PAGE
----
Thinking of a codebase as a part of a larger system, if independent agents aren’t there to stay, they won’t improve the system. I remember my days when I was a university student. I hated it. I probably hated every single exam. The way it was led, taught, and the way students were evaluated. But the thing I hated most was that the whole system was hopeless: nobody liked it, but nobody really put any effort in changing the system. Students were not there to stay, the winning strategy was to keep your mouth shut and pass the exam. It will be somebody else’s business, not ours.

Does it sound familiar?

If the time needed to be rewarded for an effort is longer than the expected time in the system, well …who cares?

Enter the Boy Scout Rule

Interestingly, Uncle Bob proposed a solution for that: the so-called Boy Scout Rule, which goes as follows:

always leave the campground cleaner than you’ve found it

I love it, for many reasons. It creates a sense of ethics and belonging. It provides a little quick reward: “I am doing something good here”. But the most interesting thing is that it turns a rational argument into an ethical and moral one. Boy Scouts do not rationally believe that every forest will be cleaned up if everybody starts behaving the way they do. But the feeling of doing something good and right, is a good one. And moral - together with the fear that Uncle Bob in person will one day see my code and throw me in the flames of hell as a consequence - will probably do a better job.

A higher duty

Who should care for the system? Who should ‘enforce’ (I hate this term) the boy scout rule? It’s pretty clear that this is the job of somebody who’s going to stay around for a longer time. Somebody that cares about the ecosystem, and sees the whole. Or at least tries to do that. Be it a CTO a Technical Lead or the CEO, depending on your company.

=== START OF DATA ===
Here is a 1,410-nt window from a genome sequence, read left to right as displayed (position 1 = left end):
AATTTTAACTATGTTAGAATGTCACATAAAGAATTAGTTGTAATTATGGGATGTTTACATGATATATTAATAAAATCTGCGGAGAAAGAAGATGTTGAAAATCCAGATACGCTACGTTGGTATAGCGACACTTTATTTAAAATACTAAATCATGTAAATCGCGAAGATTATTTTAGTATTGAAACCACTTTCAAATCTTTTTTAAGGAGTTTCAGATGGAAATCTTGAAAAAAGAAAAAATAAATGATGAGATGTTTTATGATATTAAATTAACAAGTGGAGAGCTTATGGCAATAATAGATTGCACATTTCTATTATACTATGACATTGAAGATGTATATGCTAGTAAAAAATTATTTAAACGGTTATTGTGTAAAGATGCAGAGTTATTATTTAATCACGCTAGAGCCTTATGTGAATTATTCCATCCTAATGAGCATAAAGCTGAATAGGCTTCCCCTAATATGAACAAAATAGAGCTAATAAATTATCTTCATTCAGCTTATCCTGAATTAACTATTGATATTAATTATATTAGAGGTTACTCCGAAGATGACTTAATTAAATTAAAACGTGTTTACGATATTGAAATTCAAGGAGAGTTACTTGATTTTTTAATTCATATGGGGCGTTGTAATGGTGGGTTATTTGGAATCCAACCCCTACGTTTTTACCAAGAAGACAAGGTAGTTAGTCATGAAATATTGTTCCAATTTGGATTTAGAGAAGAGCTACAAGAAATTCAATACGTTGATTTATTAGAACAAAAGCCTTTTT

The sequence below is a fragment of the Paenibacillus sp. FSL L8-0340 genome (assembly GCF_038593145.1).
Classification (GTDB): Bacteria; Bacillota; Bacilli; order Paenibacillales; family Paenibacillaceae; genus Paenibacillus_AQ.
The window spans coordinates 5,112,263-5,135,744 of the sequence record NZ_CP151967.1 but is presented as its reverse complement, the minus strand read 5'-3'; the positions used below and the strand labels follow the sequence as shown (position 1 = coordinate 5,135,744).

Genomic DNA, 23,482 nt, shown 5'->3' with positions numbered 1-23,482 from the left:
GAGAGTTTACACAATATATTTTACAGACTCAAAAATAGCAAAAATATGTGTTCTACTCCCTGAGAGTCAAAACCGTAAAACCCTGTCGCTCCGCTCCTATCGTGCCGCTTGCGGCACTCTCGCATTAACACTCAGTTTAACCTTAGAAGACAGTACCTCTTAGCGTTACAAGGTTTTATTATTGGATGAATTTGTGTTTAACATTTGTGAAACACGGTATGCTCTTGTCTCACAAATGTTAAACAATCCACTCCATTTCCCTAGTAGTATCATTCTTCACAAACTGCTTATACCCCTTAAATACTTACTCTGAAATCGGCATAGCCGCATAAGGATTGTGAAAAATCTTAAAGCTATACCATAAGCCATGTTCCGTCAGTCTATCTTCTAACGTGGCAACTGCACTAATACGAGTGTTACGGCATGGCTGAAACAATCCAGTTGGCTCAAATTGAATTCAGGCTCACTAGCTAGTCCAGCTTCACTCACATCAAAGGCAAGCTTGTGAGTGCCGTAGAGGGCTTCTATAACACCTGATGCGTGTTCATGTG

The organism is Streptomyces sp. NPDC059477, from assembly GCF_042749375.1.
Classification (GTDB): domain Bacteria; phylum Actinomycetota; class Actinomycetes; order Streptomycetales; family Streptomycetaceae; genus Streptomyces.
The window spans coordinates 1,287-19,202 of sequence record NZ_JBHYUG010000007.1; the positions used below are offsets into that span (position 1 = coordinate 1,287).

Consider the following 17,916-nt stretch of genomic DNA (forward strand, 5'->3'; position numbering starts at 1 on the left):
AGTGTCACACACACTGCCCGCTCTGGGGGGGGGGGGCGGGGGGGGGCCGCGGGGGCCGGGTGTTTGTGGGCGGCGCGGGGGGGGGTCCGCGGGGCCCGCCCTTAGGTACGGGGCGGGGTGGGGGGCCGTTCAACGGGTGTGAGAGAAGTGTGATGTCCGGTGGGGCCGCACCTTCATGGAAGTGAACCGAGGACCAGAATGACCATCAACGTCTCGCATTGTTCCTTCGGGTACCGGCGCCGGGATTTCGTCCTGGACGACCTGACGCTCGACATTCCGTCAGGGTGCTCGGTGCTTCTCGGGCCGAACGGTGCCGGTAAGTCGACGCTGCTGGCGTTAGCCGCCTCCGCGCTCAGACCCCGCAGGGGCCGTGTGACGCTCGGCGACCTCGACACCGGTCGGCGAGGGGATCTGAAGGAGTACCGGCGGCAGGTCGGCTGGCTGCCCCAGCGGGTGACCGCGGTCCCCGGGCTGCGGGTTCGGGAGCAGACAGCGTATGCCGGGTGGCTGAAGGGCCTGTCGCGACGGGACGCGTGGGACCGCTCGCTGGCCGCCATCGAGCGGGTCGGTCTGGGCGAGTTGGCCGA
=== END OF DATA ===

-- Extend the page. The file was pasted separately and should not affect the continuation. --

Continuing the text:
For example, working for a sustainable work environment with as little turnover as possible might be a really good strategy in the long term. If developers feel the workplace as their own workplace, continuos improvement policies might flourish and people might stay around long enough to see them working, creating a virtuous cycle.

No hope in the short term?

Here we are. Now you’re probably thinking that - since the battle for maintainable code is very hard to win I - am depressed enough to give up and let the barbarian hordes commit whatever they want.

Not yet, guys.

The thing is, good practices like TDD and continuous refactoring should repay themselves in the short term too. And they do, …if you know them well enough. Which means that you’re correctly accounting costs and benefits, including the cost of learning TDD and keeping it distinct from the cost of doing TDD.

Personally, I would be lost without TDD. But I am a different beast: despite all of my efforts, coding is not my primary activity: booking hotels and flights is. So TDD is a way to keep a codebase manageable even in scenarios with no continuous work on a project. I guess this goes for many open source projects too.

But the most interesting thing is that the best developers I know are all doing TDD. Not for religion, but because they get benefits in return. Not potential benefits, just-in-case style. Real benefits, in the short term.

Safety, confidence and speed.

Very good developers can also recognise different needs in different contexts. There may be cases when TDD is overkill or bringing little value: if all you need right now is showing a prototype, show a damn rails prototype right now! It’s no religion, it’s a continuous evaluation of return on investment and evaluating options. Which means that you can also be wrong: you may be too conservative and pay an insurance for a disaster that would not happen, or be taking some risks, just to end up smashing your face against a wall with your colleagues staring at you with a I-told-you-so look on their faces. That’s life, dude.

But in the land of continuous choices, being able to code only in one way, means being weak. The only safe spot, is being so good in TDD to know when not to use TDD. Aren’t you there yet? Good luck. There’s still people that go to a Japanese restaurant and ask for fork and spoon. But, you don’t want to be the one.

So please, stop raising arguments like “Yes, but if one day somebody wants to change the codebase”  because I won’t buy it. If you can’t provide short term benefits for TDD and refactoring, then you probably don’t know them well enough, yet. And at the same time I don’t want to be the one trading a sure expense, for a potential gain in the distant future.